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Shipping Insurance: Everything You Need to Know

by Matt Corby,
Apr 19, 2022
Man scanning a package for precise logistics tracking
Man scanning a package for precise logistics tracking

Shipping can be risky business. It relies on many moving parts and the coordination of many different parties, and there’s lots of potential for things to go wrong. The potential cost of goods being lost, stolen, or damaged can be a major source of stress for businesses, and leads many to think about taking out shipping insurance as a way of protecting them against financial risk. 

This article takes you through the basics of shipping insurance and explains both what it is, why it’s important, and when / if it is a good idea for your business.

What is Shipping Insurance?

Shipping insurance is pretty much what it sounds like: a shipping / transportation business makes an agreement with an insurance provider in which the business will be fairly compensated. In which the value of goods that were lost,  damaged, or stolen whilst in transit. In return for this guarantee, you would pay a regular premium to the insurer. 

Why is Shipping Insurance Important? 

It’s vital to think about how to protect your business from potential losses and hardships. Depending on the types of goods you transport and their value. Replacing or reimbursing other parties for damaged, lost or stolen goods can be a large financial drain on your business.

A good insurance policy can help to alleviate that potential drain by covering a portion of the risk involved in transportation, giving you greater control over your operations.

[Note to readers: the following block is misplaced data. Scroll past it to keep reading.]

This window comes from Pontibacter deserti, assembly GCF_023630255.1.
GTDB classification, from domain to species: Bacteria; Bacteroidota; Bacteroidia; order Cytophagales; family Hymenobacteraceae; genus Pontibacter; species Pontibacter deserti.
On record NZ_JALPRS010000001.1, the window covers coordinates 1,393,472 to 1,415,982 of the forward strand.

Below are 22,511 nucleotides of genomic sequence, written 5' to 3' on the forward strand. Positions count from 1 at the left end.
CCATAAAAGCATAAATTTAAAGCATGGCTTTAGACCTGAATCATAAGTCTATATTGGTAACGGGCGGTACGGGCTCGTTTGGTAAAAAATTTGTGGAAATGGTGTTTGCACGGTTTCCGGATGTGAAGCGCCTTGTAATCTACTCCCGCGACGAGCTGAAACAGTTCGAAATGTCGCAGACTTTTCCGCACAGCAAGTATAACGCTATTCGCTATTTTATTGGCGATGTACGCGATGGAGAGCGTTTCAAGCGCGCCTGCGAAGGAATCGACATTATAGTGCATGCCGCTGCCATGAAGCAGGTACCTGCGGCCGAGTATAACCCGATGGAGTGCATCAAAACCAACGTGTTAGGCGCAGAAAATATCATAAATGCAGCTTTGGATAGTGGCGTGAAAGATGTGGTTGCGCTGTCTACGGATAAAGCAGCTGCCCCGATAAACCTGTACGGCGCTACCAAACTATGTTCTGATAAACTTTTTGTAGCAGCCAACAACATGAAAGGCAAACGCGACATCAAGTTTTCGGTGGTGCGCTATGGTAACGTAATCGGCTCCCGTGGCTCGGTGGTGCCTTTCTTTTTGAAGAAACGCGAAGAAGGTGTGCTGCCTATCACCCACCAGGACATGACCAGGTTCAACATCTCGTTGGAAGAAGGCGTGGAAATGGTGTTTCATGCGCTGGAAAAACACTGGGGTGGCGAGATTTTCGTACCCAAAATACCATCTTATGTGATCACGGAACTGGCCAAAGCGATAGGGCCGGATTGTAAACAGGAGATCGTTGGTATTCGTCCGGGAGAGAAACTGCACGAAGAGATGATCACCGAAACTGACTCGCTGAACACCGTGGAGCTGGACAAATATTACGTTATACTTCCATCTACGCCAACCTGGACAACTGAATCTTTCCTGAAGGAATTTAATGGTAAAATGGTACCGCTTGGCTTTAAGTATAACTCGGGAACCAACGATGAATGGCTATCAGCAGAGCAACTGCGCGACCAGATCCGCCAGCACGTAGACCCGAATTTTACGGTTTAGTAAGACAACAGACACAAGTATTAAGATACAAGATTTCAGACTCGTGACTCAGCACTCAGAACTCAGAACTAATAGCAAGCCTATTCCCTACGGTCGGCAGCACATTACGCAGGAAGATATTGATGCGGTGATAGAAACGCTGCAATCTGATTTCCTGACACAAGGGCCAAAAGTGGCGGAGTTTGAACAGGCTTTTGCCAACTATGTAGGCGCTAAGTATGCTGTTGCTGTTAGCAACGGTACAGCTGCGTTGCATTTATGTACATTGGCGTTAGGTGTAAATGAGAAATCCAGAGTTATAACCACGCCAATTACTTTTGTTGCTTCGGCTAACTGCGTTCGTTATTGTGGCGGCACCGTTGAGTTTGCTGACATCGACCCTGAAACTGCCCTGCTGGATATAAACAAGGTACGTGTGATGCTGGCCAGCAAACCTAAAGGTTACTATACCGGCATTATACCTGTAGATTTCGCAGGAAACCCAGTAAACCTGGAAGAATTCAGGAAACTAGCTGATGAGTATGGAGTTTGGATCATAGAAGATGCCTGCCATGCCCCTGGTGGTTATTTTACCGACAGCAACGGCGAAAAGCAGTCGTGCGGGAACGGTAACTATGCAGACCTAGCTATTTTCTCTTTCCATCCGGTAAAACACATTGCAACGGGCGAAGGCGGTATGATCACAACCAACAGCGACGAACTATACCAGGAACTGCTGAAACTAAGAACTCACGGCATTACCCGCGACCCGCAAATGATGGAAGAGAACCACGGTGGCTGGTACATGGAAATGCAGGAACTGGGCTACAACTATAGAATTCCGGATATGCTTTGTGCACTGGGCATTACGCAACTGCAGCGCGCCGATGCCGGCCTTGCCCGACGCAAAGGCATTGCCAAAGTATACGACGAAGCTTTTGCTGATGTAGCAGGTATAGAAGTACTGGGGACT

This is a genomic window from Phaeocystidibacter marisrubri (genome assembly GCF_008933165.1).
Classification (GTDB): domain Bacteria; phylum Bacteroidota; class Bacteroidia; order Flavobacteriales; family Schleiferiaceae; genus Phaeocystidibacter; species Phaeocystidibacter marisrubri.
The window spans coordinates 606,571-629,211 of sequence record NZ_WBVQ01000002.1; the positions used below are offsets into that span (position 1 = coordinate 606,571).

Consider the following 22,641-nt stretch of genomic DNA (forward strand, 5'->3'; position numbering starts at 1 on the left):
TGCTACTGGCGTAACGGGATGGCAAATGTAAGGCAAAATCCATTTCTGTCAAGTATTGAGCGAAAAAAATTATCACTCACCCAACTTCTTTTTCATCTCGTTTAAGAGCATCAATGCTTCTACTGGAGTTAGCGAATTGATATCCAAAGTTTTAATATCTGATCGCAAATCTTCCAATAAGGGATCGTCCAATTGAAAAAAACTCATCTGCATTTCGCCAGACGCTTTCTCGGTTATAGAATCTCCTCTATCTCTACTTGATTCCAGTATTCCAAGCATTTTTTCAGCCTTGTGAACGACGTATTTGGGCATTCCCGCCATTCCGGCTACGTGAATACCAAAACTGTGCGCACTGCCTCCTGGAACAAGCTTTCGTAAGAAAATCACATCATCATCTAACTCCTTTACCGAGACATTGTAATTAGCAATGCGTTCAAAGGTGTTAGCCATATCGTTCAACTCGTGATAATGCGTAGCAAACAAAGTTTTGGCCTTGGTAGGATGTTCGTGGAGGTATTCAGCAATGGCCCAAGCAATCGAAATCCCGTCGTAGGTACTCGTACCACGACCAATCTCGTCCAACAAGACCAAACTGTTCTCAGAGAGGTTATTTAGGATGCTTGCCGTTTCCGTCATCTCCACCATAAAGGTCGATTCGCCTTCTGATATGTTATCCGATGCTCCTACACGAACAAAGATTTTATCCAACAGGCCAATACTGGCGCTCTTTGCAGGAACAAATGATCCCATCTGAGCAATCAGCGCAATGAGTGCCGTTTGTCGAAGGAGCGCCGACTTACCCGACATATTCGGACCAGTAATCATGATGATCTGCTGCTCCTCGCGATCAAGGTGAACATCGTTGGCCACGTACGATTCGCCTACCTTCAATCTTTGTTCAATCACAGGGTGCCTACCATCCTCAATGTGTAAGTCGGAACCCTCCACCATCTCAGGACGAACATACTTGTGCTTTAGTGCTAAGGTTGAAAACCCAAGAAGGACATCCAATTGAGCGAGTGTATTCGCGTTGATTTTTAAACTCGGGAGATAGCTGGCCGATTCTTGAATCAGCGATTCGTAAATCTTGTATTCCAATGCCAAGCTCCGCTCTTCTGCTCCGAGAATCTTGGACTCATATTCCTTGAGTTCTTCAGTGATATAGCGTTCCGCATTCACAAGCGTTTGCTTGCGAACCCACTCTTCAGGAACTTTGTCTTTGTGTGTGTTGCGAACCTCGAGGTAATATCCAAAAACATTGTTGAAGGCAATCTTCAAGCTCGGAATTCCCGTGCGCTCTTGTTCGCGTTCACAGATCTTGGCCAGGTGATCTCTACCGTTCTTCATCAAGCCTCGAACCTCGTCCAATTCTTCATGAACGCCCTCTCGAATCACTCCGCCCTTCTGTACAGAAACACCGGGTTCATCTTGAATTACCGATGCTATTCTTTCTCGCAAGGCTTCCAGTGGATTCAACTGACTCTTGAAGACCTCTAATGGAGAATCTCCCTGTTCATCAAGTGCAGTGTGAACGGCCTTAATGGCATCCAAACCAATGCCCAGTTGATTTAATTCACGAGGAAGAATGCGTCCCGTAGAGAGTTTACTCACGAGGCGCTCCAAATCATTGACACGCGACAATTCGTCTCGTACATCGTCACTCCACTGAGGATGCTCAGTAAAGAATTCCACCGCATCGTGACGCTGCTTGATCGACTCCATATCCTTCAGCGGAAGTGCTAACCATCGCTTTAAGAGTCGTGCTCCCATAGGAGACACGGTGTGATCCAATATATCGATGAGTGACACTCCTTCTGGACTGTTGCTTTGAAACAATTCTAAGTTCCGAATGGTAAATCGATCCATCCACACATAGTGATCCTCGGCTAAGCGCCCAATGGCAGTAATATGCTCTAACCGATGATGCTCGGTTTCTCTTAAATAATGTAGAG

What Options are Available?   

Every insurance provider will have different policies under which different things are covered, so it’s important to check the specifics on your own. However, there are three basic types of shipping insurance that you need to be aware of: 

1. Carrier Insurance

This is insurance that is provided by a carrier as part of a delivery service. 

2. Self Insurance 

This often comes in the form of a ‘customer guarantee’ and involves assuming responsibility for reimbursing or replacing goods for the buyer if they are lost, damaged or stolen in transit. 

3. Third Party Insurance 

Third party insurance is the type that is most likely to apply to you. It involves signing a contract with a third party insurance company that isn’t connected to either you or the buyer. 

When Do You Need Shipping Insurance?   

Insurance needs to be cost effective for your business  in order to justify taking out a policy. This usually involves some variety of cost / benefit analysis where you weigh up the cost of the premium against the potential value the policy could provide you. During this process it is important to estimate the value of the products you transport, and the likelihood of them being lost, damaged, or stolen whilst in transit.

Although we’re always inclined to suggest going on the safe side, there are a range of factors that influence if / when shipping insurance is a good idea for your business.